We Should Talk– Talking to friends and family can be incredibly helpful in combating symptoms of Seasonal Affective Disorder. Even though it can seem easier at times to self-isolate and keep to yourself during these shorter days, their presence can provide a sense of comfort and reassurance, making you feel less alone in your struggle. Engaging in meaningful conversations with others can uplift your spirits, distract you from negative thoughts, and help you refocus your energy.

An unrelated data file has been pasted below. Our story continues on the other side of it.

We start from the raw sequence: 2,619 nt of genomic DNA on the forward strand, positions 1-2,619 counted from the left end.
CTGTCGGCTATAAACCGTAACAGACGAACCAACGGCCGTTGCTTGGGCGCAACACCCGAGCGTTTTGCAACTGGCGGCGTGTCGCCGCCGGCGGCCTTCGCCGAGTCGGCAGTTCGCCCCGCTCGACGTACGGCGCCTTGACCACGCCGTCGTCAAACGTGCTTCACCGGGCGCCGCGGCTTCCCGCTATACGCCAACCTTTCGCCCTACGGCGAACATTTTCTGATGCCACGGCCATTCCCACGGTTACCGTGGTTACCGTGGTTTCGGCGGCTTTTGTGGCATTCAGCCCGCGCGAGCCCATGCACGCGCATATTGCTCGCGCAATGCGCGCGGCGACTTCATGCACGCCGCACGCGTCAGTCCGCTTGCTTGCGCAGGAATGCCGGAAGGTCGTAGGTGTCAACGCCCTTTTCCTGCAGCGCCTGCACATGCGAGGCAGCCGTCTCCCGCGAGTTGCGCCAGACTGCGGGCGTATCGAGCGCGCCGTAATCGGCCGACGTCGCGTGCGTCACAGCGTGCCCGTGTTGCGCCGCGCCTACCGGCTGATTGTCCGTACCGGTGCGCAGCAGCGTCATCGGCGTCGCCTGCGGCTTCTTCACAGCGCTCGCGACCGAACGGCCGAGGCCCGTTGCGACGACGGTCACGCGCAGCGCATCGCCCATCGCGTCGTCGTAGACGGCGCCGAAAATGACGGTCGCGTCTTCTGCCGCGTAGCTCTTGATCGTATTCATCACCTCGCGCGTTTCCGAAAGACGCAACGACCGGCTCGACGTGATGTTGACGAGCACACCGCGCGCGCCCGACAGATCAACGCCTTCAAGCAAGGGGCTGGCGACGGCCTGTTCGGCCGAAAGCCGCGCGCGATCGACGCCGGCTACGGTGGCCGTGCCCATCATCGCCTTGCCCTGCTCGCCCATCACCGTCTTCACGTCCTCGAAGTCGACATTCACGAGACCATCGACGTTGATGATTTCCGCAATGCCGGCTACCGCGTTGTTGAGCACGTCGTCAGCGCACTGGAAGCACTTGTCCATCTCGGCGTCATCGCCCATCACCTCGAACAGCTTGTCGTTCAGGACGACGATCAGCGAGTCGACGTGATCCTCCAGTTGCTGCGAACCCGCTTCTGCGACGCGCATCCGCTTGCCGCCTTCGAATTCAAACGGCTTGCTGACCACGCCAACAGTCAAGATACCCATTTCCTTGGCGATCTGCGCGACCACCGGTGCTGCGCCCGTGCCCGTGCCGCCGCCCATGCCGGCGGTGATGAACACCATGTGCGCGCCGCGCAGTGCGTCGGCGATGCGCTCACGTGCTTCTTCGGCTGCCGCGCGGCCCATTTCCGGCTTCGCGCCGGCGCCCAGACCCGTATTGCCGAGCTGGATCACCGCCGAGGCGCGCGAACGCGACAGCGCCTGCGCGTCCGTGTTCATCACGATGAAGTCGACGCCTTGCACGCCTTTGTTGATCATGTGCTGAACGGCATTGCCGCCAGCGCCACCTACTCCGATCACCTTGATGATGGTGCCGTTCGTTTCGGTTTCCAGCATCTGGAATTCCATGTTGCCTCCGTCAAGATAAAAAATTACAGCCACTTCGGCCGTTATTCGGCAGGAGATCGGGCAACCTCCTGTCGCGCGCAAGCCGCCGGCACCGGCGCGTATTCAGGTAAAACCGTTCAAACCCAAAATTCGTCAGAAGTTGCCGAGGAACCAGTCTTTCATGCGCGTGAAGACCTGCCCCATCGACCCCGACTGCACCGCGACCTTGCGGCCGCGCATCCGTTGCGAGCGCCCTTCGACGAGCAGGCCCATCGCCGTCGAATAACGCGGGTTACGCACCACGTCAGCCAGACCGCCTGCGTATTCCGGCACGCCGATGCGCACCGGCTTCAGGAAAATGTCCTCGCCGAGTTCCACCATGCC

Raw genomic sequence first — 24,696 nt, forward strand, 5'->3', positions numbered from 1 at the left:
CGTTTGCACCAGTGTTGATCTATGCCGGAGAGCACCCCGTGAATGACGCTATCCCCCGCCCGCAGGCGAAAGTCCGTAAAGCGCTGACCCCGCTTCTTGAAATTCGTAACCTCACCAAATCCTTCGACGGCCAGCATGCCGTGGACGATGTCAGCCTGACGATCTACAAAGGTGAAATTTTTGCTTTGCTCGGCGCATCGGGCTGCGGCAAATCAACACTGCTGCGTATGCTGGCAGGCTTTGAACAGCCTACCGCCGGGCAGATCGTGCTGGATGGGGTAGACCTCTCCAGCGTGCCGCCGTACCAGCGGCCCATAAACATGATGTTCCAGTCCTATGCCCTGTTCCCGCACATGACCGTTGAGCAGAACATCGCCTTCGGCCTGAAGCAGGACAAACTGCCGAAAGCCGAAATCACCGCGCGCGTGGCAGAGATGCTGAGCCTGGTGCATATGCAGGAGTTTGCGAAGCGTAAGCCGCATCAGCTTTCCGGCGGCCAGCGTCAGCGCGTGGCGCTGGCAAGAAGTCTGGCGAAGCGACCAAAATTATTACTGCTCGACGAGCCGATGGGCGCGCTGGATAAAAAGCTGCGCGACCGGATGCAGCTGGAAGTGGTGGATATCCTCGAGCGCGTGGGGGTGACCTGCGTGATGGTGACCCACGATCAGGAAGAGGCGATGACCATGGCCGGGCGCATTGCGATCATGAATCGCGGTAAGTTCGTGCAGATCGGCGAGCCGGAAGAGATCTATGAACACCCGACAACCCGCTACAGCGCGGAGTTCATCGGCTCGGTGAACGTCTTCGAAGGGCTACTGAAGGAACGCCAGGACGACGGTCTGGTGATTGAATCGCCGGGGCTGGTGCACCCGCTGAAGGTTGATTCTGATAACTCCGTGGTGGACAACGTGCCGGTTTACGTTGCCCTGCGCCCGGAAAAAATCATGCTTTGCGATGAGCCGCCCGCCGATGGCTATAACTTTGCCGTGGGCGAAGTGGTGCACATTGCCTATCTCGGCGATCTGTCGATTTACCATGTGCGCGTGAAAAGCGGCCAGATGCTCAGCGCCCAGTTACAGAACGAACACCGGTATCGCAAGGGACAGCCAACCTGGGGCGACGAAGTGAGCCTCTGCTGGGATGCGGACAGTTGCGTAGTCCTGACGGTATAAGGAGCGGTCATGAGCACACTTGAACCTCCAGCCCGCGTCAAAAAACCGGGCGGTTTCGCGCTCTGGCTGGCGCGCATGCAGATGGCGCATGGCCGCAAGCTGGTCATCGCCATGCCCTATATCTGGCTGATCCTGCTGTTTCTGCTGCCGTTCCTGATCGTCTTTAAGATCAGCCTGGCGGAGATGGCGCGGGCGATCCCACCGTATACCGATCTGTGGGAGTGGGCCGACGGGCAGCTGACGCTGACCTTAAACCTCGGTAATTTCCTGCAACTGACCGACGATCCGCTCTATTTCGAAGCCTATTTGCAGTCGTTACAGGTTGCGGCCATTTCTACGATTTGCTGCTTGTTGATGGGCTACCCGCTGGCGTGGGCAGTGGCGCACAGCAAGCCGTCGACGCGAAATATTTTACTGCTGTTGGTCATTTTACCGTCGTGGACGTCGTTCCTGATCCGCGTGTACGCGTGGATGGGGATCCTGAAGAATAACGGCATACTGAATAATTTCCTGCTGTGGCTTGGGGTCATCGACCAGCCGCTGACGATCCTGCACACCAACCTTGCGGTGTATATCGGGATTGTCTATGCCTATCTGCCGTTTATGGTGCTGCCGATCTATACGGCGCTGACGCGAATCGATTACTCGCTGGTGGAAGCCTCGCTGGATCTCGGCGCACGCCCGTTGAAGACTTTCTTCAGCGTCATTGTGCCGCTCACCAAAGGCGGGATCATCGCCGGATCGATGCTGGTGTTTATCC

How About a Walk?– Taking a walk around your campus, your neighborhood, or really whatever outdoor space is available to you, has proven benefits that are key to attacking SAD. One of the key advantages is the exposure to natural sunlight, which plays a pivotal role in combating the symptoms of this condition. Sunlight is a natural source of Vitamin D, essential for regulating mood and overall well-being. By spending time outdoors, individuals can soak up the sunlight and increase their production of serotonin, a neurotransmitter that positively affects mood. Taking ten to fifteen minutes out of your schedule to make sure outdoor time is part of your daily routine is a really great way to ease the overwhelming symptoms of SAD. Bring a friend or two with you if you’re able! Having a person with you provides motivation, and social interaction is crucial in stomping out those depressive symptoms.